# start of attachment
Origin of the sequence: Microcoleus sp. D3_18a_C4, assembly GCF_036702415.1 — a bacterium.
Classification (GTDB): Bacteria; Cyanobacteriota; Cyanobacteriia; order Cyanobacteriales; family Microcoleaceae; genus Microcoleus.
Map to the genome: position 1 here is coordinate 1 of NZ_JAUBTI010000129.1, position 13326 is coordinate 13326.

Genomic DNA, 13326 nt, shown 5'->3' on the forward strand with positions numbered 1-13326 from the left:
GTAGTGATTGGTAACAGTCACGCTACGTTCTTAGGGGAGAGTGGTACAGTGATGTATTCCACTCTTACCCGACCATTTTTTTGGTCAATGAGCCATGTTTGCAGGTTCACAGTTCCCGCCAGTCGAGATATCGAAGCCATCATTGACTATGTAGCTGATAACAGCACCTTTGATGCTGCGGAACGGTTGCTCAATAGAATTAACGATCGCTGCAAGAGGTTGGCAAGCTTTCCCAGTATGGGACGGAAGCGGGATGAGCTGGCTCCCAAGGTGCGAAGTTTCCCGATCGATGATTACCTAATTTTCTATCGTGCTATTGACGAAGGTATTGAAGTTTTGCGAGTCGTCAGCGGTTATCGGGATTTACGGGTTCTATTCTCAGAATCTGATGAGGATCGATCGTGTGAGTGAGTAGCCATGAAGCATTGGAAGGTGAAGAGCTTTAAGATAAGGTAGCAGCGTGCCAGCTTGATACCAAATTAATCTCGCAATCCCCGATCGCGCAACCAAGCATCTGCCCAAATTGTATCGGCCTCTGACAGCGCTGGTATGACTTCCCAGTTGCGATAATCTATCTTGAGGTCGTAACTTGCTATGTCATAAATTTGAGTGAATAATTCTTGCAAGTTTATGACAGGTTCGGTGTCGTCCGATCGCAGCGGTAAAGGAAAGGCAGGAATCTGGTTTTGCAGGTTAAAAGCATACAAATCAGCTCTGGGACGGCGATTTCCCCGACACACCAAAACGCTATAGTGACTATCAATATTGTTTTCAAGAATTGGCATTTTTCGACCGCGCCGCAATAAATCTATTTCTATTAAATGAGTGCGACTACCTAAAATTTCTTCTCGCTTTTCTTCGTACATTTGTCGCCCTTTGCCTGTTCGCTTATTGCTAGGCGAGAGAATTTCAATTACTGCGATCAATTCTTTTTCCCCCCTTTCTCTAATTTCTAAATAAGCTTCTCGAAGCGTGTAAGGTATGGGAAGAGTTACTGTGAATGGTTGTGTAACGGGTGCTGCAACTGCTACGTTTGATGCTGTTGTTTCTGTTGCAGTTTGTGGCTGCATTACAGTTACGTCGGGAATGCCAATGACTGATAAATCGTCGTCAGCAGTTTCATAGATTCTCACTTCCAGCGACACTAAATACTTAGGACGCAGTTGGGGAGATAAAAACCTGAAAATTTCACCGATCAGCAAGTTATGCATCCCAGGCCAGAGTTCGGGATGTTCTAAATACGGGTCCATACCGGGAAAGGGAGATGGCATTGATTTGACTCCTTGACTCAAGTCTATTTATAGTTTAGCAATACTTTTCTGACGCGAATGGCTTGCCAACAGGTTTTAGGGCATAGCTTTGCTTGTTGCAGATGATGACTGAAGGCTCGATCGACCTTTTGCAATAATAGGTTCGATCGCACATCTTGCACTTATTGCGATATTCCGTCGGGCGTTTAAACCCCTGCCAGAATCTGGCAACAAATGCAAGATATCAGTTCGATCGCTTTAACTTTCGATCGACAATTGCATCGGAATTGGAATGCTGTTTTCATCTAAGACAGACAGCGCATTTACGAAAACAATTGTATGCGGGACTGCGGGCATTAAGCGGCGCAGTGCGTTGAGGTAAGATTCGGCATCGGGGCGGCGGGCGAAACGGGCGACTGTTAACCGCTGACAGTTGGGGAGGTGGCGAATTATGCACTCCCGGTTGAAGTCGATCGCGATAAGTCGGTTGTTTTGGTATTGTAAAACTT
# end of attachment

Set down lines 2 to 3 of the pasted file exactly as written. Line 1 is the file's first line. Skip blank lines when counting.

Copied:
Classification (GTDB): Bacteria; Cyanobacteriota; Cyanobacteriia; order Cyanobacteriales; family Microcoleaceae; genus Microcoleus.
Map to the genome: position 1 here is coordinate 1 of NZ_JAUBTI010000129.1, position 13326 is coordinate 13326.